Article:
— petition campaign by the National Republican Senatorial Committee
Jeb Bush’s tweet and a petition campaign by the NRSC (under the headline “Obama Closes Vatican Embassy”) suggest that the Obama administration is taking a dramatic diplomatic step because of some sort of animus or bias against Catholics. Bush is Catholic — but so is Secretary of State John R. Kerry.
What’s actually going on here?
The Holy See, which is located on 110 acres in the center of Rome, has diplomatic relations with more than 175 countries and generally prefers countries to maintain separate embassies so as to signal its independence from the Italian government. But in recent years, some countries have consolidated their operations in single locations, but with separate buildings, primarily for security reasons.
Israel, for instance, locates its embassy to the Holy See right next to its embassy to Italy; one building is at Via Michele Mercati 12 and the other building is at Via Michele Mercati 14. After a 2003 terrorist attack on its consulate in Istanbul, Britain also decided to move its embassy to the Holy See to the same address — Via XX Settembre 80A — as its Rome embassy. But the British ambassador to the Vatican works out of a separate building on the property with its own entrance.
Last year, the ancient Catholic country of Ireland actually closed its embassy to the Vatican, citing cost reasons as it struggled with the legacy of a financial crisis. (Some news reports also blamed anger at the Vatican’s handling of a priest sex abuse scandal.)
Currently, the U.S. Embassy to the Vatican is housed in a building about 1.88 miles from Vatican City. According to a 2010 Inspector General’s report, it has a staff of 19 (seven State Department direct hires) and an annual cost of $3.4 million. But now State Department officials say both security concerns and budget woes require a change.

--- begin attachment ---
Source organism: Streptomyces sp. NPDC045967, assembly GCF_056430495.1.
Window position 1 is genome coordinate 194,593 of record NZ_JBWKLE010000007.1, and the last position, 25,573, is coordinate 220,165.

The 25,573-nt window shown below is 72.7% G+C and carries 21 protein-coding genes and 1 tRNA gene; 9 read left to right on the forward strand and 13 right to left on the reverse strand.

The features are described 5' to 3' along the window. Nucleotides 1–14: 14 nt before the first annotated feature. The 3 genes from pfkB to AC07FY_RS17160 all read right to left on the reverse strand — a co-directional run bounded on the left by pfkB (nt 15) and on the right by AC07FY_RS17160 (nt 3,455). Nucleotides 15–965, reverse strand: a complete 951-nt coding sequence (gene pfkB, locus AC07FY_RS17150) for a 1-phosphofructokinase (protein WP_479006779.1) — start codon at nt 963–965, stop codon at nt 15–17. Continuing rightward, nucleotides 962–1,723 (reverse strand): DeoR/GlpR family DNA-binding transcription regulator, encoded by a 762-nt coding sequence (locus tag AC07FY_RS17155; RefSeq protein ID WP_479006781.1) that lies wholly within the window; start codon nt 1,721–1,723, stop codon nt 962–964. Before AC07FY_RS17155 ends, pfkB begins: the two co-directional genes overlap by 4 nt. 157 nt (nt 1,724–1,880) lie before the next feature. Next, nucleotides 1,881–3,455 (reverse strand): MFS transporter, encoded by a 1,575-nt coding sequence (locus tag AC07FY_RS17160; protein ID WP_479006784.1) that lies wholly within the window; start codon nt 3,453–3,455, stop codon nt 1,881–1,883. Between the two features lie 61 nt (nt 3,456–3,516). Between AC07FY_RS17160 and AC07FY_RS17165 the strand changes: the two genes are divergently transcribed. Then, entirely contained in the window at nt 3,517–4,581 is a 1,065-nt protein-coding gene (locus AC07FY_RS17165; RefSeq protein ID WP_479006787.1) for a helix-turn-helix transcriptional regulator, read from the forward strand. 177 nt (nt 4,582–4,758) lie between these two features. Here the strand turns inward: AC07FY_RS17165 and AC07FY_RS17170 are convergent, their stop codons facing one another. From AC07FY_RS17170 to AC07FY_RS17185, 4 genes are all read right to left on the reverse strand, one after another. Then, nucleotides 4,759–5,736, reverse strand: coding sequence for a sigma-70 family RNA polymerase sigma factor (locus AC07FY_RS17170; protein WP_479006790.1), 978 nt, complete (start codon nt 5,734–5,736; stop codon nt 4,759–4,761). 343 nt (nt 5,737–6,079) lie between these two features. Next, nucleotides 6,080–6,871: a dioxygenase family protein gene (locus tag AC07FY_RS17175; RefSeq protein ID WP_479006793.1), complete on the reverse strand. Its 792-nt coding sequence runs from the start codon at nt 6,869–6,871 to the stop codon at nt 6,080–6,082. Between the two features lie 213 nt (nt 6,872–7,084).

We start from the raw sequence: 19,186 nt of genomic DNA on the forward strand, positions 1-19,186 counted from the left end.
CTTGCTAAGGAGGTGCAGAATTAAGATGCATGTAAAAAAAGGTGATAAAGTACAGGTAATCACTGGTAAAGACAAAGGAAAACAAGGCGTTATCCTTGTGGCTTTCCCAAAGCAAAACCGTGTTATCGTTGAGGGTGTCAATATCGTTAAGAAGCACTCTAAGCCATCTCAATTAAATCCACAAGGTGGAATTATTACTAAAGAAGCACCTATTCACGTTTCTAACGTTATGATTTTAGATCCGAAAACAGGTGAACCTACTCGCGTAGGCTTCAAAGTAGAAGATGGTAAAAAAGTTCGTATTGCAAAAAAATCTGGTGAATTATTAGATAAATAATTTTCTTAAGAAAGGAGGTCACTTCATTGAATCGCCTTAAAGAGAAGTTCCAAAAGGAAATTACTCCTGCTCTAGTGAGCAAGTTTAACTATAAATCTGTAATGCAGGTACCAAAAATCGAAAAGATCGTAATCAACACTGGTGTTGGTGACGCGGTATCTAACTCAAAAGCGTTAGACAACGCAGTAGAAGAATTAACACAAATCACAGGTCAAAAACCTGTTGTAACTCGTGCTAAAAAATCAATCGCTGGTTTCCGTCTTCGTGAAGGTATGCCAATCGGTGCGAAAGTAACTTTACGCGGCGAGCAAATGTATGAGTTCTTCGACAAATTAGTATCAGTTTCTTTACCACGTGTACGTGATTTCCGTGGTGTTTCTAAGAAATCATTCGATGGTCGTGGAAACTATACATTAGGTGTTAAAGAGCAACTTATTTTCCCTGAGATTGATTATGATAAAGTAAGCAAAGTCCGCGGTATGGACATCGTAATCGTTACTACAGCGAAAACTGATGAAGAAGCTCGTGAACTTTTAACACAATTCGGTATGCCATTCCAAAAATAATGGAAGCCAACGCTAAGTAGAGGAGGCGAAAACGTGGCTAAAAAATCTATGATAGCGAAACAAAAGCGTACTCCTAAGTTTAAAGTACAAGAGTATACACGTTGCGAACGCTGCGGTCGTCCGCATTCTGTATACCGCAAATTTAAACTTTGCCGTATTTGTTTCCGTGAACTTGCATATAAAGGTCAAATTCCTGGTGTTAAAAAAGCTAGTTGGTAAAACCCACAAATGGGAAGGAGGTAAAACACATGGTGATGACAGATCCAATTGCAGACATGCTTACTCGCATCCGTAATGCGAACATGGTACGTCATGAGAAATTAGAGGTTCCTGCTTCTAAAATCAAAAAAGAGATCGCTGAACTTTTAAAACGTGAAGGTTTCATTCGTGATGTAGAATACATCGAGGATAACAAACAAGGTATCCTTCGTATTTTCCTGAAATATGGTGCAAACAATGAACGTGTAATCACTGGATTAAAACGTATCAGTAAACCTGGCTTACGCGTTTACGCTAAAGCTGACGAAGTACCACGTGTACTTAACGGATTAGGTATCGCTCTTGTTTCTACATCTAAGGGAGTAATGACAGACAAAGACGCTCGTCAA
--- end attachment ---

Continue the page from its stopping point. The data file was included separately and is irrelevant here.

In March, Undersecretary of State for Management Patrick Kennedy signed an action memo that would move the embassy to the same diplomatic compound as the embassy to Italy, which is slightly closer to the Vatican. The transfer would follow the British model: The U.S. ambassador to the Holy See and the embassy staff would be housed in a separate building, with a different entrance and address: Via Sallustiana 49. (The embassy to Italy, around the corner, is at Vittorio Veneto 121.) The U.S. Mission to the United Nations in Rome is already on the same property, with its own building, entrance and address (Via Boncompagni 2), having moved there last year.
State Department officials say Kennedy made a routine notice to the White House about his decision, but this was strictly an internal State Department matter. Kennedy was following the recommendations of a 2008 IG report, released during the Bush administration, which urged moving the embassy for both cost and security reasons — as well as practicality. The report said the Vatican embassy structure (known as a chancery), which at the time cost nearly $1 million a year to lease and provide security, was poorly designed to work as an office building.
“The main meeting room is open to the lobby, the only staircase is spiral and narrow, and the office space for most of the American officers is small and affords no privacy,” the report said. It called on State to “develop and implement a plan to relocate to the Embassy Rome compound, as soon as possible, with an eye towards cost savings, improved security, and maintaining as much as possible its separate identity to include a separate street address.”
After the 2012 attack in Benghazi, Libya, that left the ambassador and three other Americans dead, “as soon as possible” became more of an imperative. The cost savings now amounts to $1.4 million a year, officials say. The ambassador’s private residence would remain unchanged.
The 2008 IG report is embedded below:
Okay, so this sounds like a pretty routine bureaucratic shuffling, with little apparent involvement of the White House. How did this get spun up into an anti-Catholic crusade?